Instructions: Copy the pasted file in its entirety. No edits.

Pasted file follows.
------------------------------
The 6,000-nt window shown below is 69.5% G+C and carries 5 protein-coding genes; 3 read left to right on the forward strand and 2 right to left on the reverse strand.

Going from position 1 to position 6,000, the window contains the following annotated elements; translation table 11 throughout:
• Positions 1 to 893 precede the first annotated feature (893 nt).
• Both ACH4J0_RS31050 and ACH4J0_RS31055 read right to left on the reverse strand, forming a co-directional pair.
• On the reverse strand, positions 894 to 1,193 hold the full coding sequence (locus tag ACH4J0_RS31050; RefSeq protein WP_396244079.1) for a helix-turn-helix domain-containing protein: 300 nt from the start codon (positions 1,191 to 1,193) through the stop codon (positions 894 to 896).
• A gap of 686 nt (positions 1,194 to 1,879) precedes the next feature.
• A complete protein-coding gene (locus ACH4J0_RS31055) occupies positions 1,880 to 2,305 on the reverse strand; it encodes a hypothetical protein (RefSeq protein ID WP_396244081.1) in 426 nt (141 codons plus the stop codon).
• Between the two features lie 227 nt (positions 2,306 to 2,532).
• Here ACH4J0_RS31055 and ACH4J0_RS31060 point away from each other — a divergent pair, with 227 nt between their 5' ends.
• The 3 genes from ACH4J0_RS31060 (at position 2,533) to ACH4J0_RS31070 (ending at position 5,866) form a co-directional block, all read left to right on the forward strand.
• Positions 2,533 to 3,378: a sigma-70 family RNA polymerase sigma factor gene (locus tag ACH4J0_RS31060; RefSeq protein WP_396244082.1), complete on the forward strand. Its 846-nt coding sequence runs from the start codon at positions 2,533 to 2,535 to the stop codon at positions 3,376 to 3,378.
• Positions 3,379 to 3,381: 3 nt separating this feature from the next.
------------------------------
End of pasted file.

The 6,000-nt window shown below is 69.5% G+C and carries 5 protein-coding genes; 3 read left to right on the forward strand and 2 right to left on the reverse strand.

Going from position 1 to position 6,000, the window contains the following annotated elements; translation table 11 throughout:
• Positions 1 to 893 precede the first annotated feature (893 nt).
• Both ACH4J0_RS31050 and ACH4J0_RS31055 read right to left on the reverse strand, forming a co-directional pair.
• On the reverse strand, positions 894 to 1,193 hold the full coding sequence (locus tag ACH4J0_RS31050; RefSeq protein WP_396244079.1) for a helix-turn-helix domain-containing protein: 300 nt from the start codon (positions 1,191 to 1,193) through the stop codon (positions 894 to 896).
• A gap of 686 nt (positions 1,194 to 1,879) precedes the next feature.
• A complete protein-coding gene (locus ACH4J0_RS31055) occupies positions 1,880 to 2,305 on the reverse strand; it encodes a hypothetical protein (RefSeq protein ID WP_396244081.1) in 426 nt (141 codons plus the stop codon).
• Between the two features lie 227 nt (positions 2,306 to 2,532).
• Here ACH4J0_RS31055 and ACH4J0_RS31060 point away from each other — a divergent pair, with 227 nt between their 5' ends.
• The 3 genes from ACH4J0_RS31060 (at position 2,533) to ACH4J0_RS31070 (ending at position 5,866) form a co-directional block, all read left to right on the forward strand.
• Positions 2,533 to 3,378: a sigma-70 family RNA polymerase sigma factor gene (locus tag ACH4J0_RS31060; RefSeq protein WP_396244082.1), complete on the forward strand. Its 846-nt coding sequence runs from the start codon at positions 2,533 to 2,535 to the stop codon at positions 3,376 to 3,378.
• Positions 3,379 to 3,381: 3 nt separating this feature from the next.